Co-occurence network visualization using for data processing and layout and Gefx.js for producing interactive, online graph in simple html5 web page.

This HOW TO is aimed at producing a basic, undirected network graph of connected entities, represented by weighted nodes.

See an example of a network visualization produced with this workflow.

R packages igraph and rgefx fell short in our tests, with clear deficiencies in the application of standard network graph algorithms and output. Gephi (the Java-based application) and Gefx.js (browser-based viz bundle for Gephi file format) are the quicker and more accessible choice.

Prepare .csv data:

a. Edges (or relations) file
Each id number must match an entity in the nodes file. Ids can appear multiple times (e.g., Librarian A is paired with Wells library; and Librarian A is paired with Moving Image Archive).

Create file with names connected to IDs.

Human Readable file for development

18,Colin Allen,InPhO,108   
58,Jaimie Murdock,InPhO,108  
27,Bernie Frischer,Informatics,71 
28,Beth Plale,Informatics,71 
29,Matthew Brennan,Informatics,71  
19,Cassidy Sugimoto,ILS,70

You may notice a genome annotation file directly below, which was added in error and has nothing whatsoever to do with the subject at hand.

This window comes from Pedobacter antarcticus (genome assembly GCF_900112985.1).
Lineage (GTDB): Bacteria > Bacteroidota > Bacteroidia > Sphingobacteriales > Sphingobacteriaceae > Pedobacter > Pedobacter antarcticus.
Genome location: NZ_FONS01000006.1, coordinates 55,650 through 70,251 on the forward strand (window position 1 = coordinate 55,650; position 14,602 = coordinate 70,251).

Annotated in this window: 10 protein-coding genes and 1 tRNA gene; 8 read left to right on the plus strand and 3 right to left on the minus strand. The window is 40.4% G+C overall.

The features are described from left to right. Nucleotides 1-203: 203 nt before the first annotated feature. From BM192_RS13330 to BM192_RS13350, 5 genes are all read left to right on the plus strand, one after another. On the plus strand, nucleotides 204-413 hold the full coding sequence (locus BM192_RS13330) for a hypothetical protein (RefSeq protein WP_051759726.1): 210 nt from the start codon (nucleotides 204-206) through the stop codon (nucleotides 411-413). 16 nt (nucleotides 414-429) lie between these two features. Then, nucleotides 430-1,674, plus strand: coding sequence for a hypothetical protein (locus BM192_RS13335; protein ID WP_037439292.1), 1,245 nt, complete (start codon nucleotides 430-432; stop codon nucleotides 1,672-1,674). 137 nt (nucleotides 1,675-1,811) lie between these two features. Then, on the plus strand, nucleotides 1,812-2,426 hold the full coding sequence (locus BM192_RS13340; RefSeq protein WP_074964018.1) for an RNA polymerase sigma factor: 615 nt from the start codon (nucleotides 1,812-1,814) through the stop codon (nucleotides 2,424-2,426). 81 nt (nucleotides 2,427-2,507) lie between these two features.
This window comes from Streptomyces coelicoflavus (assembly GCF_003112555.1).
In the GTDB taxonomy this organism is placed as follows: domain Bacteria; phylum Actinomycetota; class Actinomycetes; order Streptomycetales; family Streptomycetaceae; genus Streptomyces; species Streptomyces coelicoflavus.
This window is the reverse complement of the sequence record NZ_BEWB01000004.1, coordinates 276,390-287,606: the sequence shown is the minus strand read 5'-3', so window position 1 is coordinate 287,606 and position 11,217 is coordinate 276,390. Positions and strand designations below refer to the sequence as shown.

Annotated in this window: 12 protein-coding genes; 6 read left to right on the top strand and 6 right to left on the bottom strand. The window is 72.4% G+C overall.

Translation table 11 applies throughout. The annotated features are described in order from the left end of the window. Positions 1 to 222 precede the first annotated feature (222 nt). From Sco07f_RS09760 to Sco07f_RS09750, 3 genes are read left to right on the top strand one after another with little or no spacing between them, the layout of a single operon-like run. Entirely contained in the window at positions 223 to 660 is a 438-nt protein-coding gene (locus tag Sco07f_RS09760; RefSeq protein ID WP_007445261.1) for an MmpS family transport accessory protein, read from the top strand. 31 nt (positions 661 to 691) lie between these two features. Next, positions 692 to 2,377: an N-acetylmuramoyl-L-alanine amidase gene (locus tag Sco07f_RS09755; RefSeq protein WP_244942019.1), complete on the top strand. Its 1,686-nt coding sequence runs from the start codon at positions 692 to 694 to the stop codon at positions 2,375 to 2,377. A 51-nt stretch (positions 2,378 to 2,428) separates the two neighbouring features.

Modify data for Gephi
We remove labels (text strings) in the file to be uploaded, leaving only the pair of unique ids. Note: identifying source and target is unnecesary because this is for an undirected network.


b. Nodes (or vertices) file
This file will deliver our text label information. PersonID and affID are treated the same, reduced to a simple ID.

Very important: Each entity must have a unique id that is matched in the edges file. No duplicates are allowed in nodes file. In other words, each entity can appear only once, with an Id that matches each instance the entity appears in the edges file.

1,Michael Martin
2,Douglas Parks
3,Stacie King
4,Ellen MacKay

Use to upload and process data

a. Start with relations. To upload, use File :: Open
Change “Graph Type” to Undirected.
Everything else can be left default.

b. Click Overview tab >> Data table >> Nodes

c. Import nodes/entities